While investors in giant tech companies worry about the changing regulatory stance of the Chinese government, it's worth remembering that even small things can lead to big swings in both market value and brand image.
Such as a single cockroach.
That's the situation Nayuki, a milk tea brand, finds itself in today (August 3) following a report by a Xinhua reporter who went undercover to work in two of the brand's shops in Beijing. The reporter's account of the experience includes a cockroach sighting, as well as rotting fruit, unwashed rags and false expiration dates on products. The report states that a manager's response to the insect issue was "don't worry about it".
A Xinhua-branded video recounting the incident—set to ominous music—has gone viral on China's Twitter-like social network Weibo.
The brand's Hong Kong-listed China holding company, Nayuki Holdings Limited, lost as much as 9% of its value in trading this morning, which equates to nearly US$200 million in value, based on the company's market capitalisation.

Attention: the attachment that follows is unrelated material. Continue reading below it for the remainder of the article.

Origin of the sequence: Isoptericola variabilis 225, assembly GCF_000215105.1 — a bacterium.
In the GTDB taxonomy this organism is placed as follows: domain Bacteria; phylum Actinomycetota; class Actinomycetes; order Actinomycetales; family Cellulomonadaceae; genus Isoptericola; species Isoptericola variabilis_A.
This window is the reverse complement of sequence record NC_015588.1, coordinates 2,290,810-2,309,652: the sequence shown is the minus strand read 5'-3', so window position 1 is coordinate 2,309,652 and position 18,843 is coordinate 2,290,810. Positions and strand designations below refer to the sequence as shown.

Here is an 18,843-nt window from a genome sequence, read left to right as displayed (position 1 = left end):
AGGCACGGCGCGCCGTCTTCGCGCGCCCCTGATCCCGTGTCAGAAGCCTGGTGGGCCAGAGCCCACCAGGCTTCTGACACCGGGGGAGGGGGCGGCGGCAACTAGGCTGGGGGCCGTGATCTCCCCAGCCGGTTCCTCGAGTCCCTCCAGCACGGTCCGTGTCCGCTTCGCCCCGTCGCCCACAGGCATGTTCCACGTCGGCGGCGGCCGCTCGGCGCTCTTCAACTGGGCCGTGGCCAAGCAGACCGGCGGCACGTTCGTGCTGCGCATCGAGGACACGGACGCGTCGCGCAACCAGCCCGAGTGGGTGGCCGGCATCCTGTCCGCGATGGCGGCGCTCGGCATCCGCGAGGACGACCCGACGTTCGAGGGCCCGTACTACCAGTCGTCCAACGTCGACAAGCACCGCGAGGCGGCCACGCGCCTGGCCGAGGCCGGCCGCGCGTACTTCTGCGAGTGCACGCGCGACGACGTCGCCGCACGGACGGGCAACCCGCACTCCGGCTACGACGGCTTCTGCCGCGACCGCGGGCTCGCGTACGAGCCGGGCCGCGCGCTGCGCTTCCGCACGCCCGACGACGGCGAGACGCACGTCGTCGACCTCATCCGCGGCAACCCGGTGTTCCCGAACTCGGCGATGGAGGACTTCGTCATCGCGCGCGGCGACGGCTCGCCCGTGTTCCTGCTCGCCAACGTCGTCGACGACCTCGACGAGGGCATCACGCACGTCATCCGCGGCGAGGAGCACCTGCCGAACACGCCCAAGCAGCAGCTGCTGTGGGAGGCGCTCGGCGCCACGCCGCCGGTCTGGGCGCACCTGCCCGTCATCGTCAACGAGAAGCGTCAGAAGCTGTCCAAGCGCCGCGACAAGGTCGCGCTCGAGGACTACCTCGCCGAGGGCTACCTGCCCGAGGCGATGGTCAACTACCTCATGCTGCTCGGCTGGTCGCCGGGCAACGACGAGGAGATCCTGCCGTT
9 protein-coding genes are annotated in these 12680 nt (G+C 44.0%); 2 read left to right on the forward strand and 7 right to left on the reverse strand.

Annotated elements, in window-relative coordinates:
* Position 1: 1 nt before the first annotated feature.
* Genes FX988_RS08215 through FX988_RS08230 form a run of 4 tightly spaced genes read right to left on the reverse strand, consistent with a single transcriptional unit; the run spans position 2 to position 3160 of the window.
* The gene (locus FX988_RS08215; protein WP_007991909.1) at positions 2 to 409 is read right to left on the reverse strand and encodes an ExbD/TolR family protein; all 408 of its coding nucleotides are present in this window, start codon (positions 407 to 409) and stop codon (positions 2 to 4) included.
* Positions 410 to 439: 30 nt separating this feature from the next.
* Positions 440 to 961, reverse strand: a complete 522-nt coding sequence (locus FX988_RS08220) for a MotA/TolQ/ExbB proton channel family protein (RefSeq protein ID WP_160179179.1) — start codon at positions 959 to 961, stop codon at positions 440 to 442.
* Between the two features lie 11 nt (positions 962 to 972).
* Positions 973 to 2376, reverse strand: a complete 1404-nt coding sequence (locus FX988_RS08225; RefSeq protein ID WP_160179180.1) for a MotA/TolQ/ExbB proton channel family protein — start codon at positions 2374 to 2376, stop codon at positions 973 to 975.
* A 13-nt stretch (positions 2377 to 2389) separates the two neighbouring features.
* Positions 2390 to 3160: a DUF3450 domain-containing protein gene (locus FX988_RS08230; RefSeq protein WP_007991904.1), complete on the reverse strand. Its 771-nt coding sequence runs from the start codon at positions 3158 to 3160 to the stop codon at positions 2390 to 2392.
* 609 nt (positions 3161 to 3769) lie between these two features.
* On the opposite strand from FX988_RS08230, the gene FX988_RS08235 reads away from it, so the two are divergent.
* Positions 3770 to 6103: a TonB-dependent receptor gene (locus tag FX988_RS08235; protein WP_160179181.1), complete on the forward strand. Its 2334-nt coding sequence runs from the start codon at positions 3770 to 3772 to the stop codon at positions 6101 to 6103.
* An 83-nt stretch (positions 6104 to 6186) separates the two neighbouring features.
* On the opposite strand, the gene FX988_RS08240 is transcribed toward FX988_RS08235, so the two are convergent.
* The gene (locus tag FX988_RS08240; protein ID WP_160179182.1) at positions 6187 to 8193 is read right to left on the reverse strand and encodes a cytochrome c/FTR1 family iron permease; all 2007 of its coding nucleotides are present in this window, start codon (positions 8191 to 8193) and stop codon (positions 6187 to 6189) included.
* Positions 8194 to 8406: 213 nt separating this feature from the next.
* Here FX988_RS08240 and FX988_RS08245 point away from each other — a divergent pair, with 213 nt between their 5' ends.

The brand has issued a statement in response (translation by Campaign Asia-Pacific):
On August 2, the media reported that there were "cockroaches on the floor", "blackened mangoes" and "wrong production label" and other problems in the Nayuki Tea Beijing Xidan Joy City store and Chang'an Mall store. The company's management took the matter very seriously and set up a special task force overnight to investigate and rectify the problems at the stores involved.
Quality has always been our lifeline and we apologise for this incident! We are very sorry for disappointing all of you who love Nayuki! The most important thing for us now is to quickly find the problem, develop a solution and rectify it quickly. The two stores involved in this incident will be suspended today [Tuesday], while we will invite the Market Supervision Authority to inspect the stores and announce the results of the inspection as soon as possible.
The Shenzhen-based brand has had a rough ride over the last couple months. In June, the consensus was that its IPO "flopped".